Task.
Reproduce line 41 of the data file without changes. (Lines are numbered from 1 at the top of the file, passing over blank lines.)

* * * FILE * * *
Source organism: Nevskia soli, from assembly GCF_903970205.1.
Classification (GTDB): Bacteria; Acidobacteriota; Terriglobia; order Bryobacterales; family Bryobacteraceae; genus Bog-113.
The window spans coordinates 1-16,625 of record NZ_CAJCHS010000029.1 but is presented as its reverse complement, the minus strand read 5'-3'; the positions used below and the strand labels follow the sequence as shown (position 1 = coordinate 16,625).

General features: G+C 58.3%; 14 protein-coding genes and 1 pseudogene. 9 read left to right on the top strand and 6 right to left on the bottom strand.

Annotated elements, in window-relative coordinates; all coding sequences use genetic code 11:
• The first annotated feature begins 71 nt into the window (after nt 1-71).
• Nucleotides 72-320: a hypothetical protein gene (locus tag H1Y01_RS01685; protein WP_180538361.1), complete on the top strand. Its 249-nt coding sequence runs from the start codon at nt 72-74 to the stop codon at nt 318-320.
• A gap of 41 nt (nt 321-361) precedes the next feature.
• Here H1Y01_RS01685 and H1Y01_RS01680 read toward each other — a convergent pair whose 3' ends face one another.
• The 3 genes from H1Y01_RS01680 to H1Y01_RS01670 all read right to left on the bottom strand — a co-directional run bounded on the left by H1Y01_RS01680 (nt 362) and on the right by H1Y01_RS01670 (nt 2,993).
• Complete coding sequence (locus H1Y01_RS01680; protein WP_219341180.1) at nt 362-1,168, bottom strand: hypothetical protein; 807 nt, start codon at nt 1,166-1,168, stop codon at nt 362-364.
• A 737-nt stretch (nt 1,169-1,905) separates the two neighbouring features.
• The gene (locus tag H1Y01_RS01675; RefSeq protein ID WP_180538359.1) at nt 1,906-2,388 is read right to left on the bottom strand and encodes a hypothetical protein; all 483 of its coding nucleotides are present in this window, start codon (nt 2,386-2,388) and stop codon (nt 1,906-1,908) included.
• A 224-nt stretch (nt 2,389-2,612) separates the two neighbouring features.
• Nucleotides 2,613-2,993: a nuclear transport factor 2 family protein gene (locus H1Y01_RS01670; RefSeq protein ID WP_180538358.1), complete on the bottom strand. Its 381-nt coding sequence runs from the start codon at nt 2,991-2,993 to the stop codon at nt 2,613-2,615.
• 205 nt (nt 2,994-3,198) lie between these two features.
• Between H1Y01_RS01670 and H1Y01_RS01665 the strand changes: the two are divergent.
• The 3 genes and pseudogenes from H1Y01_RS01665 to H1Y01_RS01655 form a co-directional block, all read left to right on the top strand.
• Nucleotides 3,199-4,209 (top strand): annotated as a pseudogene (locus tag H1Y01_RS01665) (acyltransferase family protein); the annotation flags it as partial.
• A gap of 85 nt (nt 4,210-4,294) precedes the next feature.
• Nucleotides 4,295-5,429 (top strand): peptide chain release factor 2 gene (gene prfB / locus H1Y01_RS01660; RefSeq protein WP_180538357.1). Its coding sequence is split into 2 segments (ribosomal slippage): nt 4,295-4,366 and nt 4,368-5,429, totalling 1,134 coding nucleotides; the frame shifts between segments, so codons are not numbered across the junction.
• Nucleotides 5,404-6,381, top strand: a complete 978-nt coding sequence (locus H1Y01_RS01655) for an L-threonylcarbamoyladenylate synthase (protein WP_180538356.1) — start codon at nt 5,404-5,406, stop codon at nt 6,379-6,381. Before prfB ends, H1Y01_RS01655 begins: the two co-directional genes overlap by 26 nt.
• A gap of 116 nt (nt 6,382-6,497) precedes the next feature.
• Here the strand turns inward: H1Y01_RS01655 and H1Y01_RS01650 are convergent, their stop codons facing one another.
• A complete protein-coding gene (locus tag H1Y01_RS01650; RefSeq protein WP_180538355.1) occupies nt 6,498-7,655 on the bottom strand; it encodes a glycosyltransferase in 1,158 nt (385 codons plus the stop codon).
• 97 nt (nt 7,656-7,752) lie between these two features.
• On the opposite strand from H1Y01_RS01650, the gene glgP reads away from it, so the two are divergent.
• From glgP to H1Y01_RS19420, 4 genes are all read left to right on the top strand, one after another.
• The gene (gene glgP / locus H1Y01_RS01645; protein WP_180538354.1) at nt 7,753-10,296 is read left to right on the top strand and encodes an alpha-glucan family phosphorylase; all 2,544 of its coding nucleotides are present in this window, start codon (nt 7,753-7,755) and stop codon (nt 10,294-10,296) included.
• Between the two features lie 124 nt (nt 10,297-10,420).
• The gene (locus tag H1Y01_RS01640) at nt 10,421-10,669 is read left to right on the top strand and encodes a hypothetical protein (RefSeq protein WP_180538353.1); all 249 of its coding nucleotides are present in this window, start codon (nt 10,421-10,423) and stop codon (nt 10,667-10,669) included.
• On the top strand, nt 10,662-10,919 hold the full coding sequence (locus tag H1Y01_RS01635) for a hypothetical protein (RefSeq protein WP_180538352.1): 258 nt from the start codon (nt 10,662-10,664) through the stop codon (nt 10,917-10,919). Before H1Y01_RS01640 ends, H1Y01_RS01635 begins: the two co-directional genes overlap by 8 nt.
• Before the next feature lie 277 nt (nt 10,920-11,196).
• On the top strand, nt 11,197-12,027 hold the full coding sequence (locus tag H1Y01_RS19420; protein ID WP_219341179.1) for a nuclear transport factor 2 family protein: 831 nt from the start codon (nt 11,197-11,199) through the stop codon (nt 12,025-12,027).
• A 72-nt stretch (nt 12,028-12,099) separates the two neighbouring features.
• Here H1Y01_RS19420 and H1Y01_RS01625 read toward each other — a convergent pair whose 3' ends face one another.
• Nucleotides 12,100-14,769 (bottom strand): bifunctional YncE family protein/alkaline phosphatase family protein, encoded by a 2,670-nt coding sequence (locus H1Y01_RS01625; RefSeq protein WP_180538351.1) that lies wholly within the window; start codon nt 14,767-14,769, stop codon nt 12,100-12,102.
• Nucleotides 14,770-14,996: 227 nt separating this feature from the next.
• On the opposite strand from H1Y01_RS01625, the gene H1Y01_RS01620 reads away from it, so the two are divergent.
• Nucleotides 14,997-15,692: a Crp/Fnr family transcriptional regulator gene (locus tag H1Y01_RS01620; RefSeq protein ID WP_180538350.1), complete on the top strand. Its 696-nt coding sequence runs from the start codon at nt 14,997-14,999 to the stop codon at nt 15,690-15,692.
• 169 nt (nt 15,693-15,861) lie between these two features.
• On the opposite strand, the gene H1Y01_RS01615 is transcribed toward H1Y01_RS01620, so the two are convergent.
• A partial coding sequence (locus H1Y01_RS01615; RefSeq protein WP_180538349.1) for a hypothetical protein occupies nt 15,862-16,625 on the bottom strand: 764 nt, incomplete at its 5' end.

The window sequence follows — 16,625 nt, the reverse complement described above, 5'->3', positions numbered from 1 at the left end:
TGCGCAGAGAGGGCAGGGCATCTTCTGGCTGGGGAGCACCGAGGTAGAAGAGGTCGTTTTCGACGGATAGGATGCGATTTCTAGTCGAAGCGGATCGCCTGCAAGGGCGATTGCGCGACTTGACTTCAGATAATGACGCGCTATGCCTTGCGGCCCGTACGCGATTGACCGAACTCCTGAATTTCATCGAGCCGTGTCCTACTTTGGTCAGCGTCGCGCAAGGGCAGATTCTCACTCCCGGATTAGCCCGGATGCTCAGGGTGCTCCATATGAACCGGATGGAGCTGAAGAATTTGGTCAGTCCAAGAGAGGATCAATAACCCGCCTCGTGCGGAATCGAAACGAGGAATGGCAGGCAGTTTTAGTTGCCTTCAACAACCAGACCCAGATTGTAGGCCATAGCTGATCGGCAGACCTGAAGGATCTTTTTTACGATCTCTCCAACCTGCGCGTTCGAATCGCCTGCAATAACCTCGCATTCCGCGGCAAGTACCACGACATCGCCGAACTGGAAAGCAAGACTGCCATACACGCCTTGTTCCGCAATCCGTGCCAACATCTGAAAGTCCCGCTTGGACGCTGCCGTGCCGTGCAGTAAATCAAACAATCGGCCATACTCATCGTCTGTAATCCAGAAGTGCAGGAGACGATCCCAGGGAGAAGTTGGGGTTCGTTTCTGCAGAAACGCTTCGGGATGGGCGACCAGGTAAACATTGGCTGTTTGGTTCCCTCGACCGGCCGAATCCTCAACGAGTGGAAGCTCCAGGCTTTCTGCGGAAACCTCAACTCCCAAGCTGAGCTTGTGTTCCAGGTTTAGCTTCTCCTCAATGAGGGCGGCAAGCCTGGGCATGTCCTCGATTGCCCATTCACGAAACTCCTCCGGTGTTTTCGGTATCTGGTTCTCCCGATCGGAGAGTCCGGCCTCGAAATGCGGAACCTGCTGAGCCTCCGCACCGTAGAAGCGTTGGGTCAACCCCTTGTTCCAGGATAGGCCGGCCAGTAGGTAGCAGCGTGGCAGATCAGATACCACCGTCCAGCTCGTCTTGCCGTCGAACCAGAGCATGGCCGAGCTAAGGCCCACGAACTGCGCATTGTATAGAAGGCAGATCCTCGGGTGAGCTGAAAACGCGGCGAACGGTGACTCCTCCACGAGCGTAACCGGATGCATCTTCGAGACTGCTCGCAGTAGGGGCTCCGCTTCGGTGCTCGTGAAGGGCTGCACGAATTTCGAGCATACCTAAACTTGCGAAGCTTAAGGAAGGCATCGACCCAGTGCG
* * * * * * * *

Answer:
• 169 nt (nt 15,693-15,861) lie between these two features.